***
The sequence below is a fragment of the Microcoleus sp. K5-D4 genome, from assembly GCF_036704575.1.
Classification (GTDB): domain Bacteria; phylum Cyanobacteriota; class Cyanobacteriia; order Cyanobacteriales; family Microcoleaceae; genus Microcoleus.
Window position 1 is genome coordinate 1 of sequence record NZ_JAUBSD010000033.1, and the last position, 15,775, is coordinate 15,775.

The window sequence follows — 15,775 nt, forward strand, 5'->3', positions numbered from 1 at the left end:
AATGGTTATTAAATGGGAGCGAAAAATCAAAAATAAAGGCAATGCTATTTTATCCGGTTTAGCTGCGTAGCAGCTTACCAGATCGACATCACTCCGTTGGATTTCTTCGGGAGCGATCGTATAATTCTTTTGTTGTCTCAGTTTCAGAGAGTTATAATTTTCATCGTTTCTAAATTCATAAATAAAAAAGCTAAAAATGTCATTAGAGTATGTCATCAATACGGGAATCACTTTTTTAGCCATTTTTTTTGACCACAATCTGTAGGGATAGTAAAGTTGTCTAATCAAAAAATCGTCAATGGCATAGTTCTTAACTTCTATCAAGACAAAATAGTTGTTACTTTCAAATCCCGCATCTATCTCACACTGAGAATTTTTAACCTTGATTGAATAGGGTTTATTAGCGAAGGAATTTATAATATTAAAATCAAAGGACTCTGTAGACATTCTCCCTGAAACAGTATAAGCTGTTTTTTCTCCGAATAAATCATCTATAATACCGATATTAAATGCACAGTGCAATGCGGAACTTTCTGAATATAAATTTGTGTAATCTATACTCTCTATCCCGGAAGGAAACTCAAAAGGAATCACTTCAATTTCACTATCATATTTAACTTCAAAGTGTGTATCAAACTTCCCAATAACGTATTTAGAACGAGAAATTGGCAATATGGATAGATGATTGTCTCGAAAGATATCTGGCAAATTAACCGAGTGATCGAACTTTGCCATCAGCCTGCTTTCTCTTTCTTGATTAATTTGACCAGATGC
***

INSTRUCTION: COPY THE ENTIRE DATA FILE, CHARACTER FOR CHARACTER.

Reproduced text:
The sequence below is a fragment of the Microcoleus sp. K5-D4 genome, from assembly GCF_036704575.1.
Classification (GTDB): domain Bacteria; phylum Cyanobacteriota; class Cyanobacteriia; order Cyanobacteriales; family Microcoleaceae; genus Microcoleus.
Window position 1 is genome coordinate 1 of sequence record NZ_JAUBSD010000033.1, and the last position, 15,775, is coordinate 15,775.

The window sequence follows — 15,775 nt, forward strand, 5'->3', positions numbered from 1 at the left end:
AATGGTTATTAAATGGGAGCGAAAAATCAAAAATAAAGGCAATGCTATTTTATCCGGTTTAGCTGCGTAGCAGCTTACCAGATCGACATCACTCCGTTGGATTTCTTCGGGAGCGATCGTATAATTCTTTTGTTGTCTCAGTTTCAGAGAGTTATAATTTTCATCGTTTCTAAATTCATAAATAAAAAAGCTAAAAATGTCATTAGAGTATGTCATCAATACGGGAATCACTTTTTTAGCCATTTTTTTTGACCACAATCTGTAGGGATAGTAAAGTTGTCTAATCAAAAAATCGTCAATGGCATAGTTCTTAACTTCTATCAAGACAAAATAGTTGTTACTTTCAAATCCCGCATCTATCTCACACTGAGAATTTTTAACCTTGATTGAATAGGGTTTATTAGCGAAGGAATTTATAATATTAAAATCAAAGGACTCTGTAGACATTCTCCCTGAAACAGTATAAGCTGTTTTTTCTCCGAATAAATCATCTATAATACCGATATTAAATGCACAGTGCAATGCGGAACTTTCTGAATATAAATTTGTGTAATCTATACTCTCTATCCCGGAAGGAAACTCAAAAGGAATCACTTCAATTTCACTATCATATTTAACTTCAAAGTGTGTATCAAACTTCCCAATAACGTATTTAGAACGAGAAATTGGCAATATGGATAGATGATTGTCTCGAAAGATATCTGGCAAATTAACCGAGTGATCGAACTTTGCCATCAGCCTGCTTTCTCTTTCTTGATTAATTTGACCAGATGC